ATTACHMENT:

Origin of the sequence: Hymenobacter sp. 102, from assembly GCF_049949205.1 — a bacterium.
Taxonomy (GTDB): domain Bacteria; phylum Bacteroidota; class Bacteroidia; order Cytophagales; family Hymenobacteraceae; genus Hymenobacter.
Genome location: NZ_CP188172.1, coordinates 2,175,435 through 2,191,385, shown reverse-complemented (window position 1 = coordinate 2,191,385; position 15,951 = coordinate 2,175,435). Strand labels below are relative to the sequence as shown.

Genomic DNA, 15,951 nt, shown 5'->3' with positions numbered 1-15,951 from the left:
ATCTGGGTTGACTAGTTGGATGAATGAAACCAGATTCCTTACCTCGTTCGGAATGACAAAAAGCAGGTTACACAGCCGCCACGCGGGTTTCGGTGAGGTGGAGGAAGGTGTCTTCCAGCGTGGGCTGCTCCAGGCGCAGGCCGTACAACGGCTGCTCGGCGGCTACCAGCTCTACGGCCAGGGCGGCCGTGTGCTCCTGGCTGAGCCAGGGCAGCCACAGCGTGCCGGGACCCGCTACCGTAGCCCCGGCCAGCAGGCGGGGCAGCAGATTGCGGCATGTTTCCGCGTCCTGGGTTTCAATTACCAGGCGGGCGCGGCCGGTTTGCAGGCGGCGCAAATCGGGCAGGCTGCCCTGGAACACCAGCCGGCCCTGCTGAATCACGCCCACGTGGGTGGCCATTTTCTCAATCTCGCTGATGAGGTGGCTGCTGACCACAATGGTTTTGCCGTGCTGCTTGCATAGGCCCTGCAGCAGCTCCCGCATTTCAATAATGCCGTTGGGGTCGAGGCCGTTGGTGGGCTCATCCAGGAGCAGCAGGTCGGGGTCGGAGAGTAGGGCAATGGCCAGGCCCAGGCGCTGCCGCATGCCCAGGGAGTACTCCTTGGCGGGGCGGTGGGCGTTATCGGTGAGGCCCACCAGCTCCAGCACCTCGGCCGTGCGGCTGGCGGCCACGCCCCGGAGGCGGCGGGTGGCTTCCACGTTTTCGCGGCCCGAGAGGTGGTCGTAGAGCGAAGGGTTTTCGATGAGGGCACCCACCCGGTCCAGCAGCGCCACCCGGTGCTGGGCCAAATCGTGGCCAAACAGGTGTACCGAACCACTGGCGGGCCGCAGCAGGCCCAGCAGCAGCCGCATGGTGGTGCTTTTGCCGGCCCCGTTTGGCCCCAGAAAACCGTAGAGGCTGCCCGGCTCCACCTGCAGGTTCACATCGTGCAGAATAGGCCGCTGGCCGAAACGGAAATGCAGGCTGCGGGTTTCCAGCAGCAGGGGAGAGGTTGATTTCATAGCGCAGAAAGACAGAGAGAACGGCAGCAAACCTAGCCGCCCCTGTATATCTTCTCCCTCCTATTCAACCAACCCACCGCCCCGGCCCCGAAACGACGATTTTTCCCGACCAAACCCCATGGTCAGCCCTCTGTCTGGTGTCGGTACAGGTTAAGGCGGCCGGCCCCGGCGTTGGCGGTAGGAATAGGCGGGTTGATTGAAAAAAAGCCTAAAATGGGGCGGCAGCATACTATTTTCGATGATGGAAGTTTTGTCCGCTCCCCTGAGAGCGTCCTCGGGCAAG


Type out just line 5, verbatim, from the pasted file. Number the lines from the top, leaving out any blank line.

ATCTGGGTTGACTAGTTGGATGAATGAAACCAGATTCCTTACCTCGTTCGGAATGACAAAAAGCAGGTTACACAGCCGCCACGCGGGTTTCGGTGAGGTGGAGGAAGGTGTCTTCCAGCGTGGGCTGCTCCAGGCGCAGGCCGTACAACGGCTGCTCGGCGGCTACCAGCTCTACGGCCAGGGCGGCCGTGTGCTCCTGGCTGAGCCAGGGCAGCCACAGCGTGCCGGGACCCGCTACCGTAGCCCCGGCCAGCAGGCGGGGCAGCAGATTGCGGCATGTTTCCGCGTCCTGGGTTTCAATTACCAGGCGGGCGCGGCCGGTTTGCAGGCGGCGCAAATCGGGCAGGCTGCCCTGGAACACCAGCCGGCCCTGCTGAATCACGCCCACGTGGGTGGCCATTTTCTCAATCTCGCTGATGAGGTGGCTGCTGACCACAATGGTTTTGCCGTGCTGCTTGCATAGGCCCTGCAGCAGCTCCCGCATTTCAATAATGCCGTTGGGGTCGAGGCCGTTGGTGGGCTCATCCAGGAGCAGCAGGTCGGGGTCGGAGAGTAGGGCAATGGCCAGGCCCAGGCGCTGCCGCATGCCCAGGGAGTACTCCTTGGCGGGGCGGTGGGCGTTATCGGTGAGGCCCACCAGCTCCAGCACCTCGGCCGTGCGGCTGGCGGCCACGCCCCGGAGGCGGCGGGTGGCTTCCACGTTTTCGCGGCCCGAGAGGTGGTCGTAGAGCGAAGGGTTTTCGATGAGGGCACCCACCCGGTCCAGCAGCGCCACCCGGTGCTGGGCCAAATCGTGGCCAAACAGGTGTACCGAACCACTGGCGGGCCGCAGCAGGCCCAGCAGCAGCCGCATGGTGGTGCTTTTGCCGGCCCCGTTTGGCCCCAGAAAACCGTAGAGGCTGCCCGGCTCCACCTGCAGGTTCACATCGTGCAGAATAGGCCGCTGGCCGAAACGGAAATGCAGGCTGCGGGTTTCCAGCAGCAGGGGAGAGGTTGATTTCATAGCGCAGAAAGACAGAGAGAACGGCAGCAAACCTAGCCGCCCCTGTATATCTTCTCCCTCCTATTCAACCAACCCACCGCCCCGGCCCCGAAACGACGATTTTTCCCGACCAAACCCCATGGTCAGCCCTCTGTCTGGTGTCGGTACAGGTTAAGGCGGCCGGCCCCGGCGTTGGCGGTAGGAATAGGCGGGTTGATTGAAAAAAAGCCTAAAATGGGGCGGCAGCATACTATTTTCGATGATGGAAGTTTTGTCCGCTCCCCTGAGAGCGTCCTCGGGCAAG